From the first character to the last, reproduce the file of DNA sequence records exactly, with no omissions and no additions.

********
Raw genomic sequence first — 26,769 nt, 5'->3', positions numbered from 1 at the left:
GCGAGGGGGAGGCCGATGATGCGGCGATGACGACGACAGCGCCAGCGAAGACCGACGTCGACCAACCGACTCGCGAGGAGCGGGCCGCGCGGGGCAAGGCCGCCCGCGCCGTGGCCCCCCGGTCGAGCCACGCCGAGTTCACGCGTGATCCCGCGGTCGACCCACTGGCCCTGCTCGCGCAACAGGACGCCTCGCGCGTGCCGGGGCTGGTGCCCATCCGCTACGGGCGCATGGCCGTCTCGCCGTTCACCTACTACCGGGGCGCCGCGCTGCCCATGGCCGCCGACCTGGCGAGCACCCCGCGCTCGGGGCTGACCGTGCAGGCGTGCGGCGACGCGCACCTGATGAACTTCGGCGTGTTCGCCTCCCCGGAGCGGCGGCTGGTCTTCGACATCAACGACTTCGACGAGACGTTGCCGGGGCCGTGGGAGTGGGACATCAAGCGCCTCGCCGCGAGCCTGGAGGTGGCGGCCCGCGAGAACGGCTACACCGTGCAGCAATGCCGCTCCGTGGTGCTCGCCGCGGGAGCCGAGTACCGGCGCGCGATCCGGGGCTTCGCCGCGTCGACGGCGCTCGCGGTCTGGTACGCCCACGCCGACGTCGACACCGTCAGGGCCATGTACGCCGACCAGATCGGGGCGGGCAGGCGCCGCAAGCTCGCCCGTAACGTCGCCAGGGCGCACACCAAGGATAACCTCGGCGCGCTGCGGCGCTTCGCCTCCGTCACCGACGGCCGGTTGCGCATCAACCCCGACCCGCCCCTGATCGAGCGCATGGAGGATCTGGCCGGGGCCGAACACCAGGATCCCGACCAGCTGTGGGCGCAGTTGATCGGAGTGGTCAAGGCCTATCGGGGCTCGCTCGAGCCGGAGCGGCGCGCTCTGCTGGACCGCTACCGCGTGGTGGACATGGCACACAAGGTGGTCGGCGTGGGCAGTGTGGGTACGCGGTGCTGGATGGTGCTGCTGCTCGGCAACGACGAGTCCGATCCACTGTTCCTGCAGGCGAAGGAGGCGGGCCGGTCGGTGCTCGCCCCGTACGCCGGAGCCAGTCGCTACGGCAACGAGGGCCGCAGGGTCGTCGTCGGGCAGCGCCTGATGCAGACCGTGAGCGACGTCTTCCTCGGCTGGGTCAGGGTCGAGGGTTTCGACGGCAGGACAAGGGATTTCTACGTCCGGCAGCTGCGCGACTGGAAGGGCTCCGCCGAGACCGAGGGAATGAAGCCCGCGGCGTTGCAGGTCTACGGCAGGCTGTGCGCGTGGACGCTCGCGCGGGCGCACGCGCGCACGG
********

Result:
Raw genomic sequence first — 26,769 nt, 5'->3', positions numbered from 1 at the left:
GCGAGGGGGAGGCCGATGATGCGGCGATGACGACGACAGCGCCAGCGAAGACCGACGTCGACCAACCGACTCGCGAGGAGCGGGCCGCGCGGGGCAAGGCCGCCCGCGCCGTGGCCCCCCGGTCGAGCCACGCCGAGTTCACGCGTGATCCCGCGGTCGACCCACTGGCCCTGCTCGCGCAACAGGACGCCTCGCGCGTGCCGGGGCTGGTGCCCATCCGCTACGGGCGCATGGCCGTCTCGCCGTTCACCTACTACCGGGGCGCCGCGCTGCCCATGGCCGCCGACCTGGCGAGCACCCCGCGCTCGGGGCTGACCGTGCAGGCGTGCGGCGACGCGCACCTGATGAACTTCGGCGTGTTCGCCTCCCCGGAGCGGCGGCTGGTCTTCGACATCAACGACTTCGACGAGACGTTGCCGGGGCCGTGGGAGTGGGACATCAAGCGCCTCGCCGCGAGCCTGGAGGTGGCGGCCCGCGAGAACGGCTACACCGTGCAGCAATGCCGCTCCGTGGTGCTCGCCGCGGGAGCCGAGTACCGGCGCGCGATCCGGGGCTTCGCCGCGTCGACGGCGCTCGCGGTCTGGTACGCCCACGCCGACGTCGACACCGTCAGGGCCATGTACGCCGACCAGATCGGGGCGGGCAGGCGCCGCAAGCTCGCCCGTAACGTCGCCAGGGCGCACACCAAGGATAACCTCGGCGCGCTGCGGCGCTTCGCCTCCGTCACCGACGGCCGGTTGCGCATCAACCCCGACCCGCCCCTGATCGAGCGCATGGAGGATCTGGCCGGGGCCGAACACCAGGATCCCGACCAGCTGTGGGCGCAGTTGATCGGAGTGGTCAAGGCCTATCGGGGCTCGCTCGAGCCGGAGCGGCGCGCTCTGCTGGACCGCTACCGCGTGGTGGACATGGCACACAAGGTGGTCGGCGTGGGCAGTGTGGGTACGCGGTGCTGGATGGTGCTGCTGCTCGGCAACGACGAGTCCGATCCACTGTTCCTGCAGGCGAAGGAGGCGGGCCGGTCGGTGCTCGCCCCGTACGCCGGAGCCAGTCGCTACGGCAACGAGGGCCGCAGGGTCGTCGTCGGGCAGCGCCTGATGCAGACCGTGAGCGACGTCTTCCTCGGCTGGGTCAGGGTCGAGGGTTTCGACGGCAGGACAAGGGATTTCTACGTCCGGCAGCTGCGCGACTGGAAGGGCTCCGCCGAGACCGAGGGAATGAAGCCCGCGGCGTTGCAGGTCTACGGCAGGCTGTGCGCGTGGACGCTCGCGCGGGCGCACGCGCGCACGG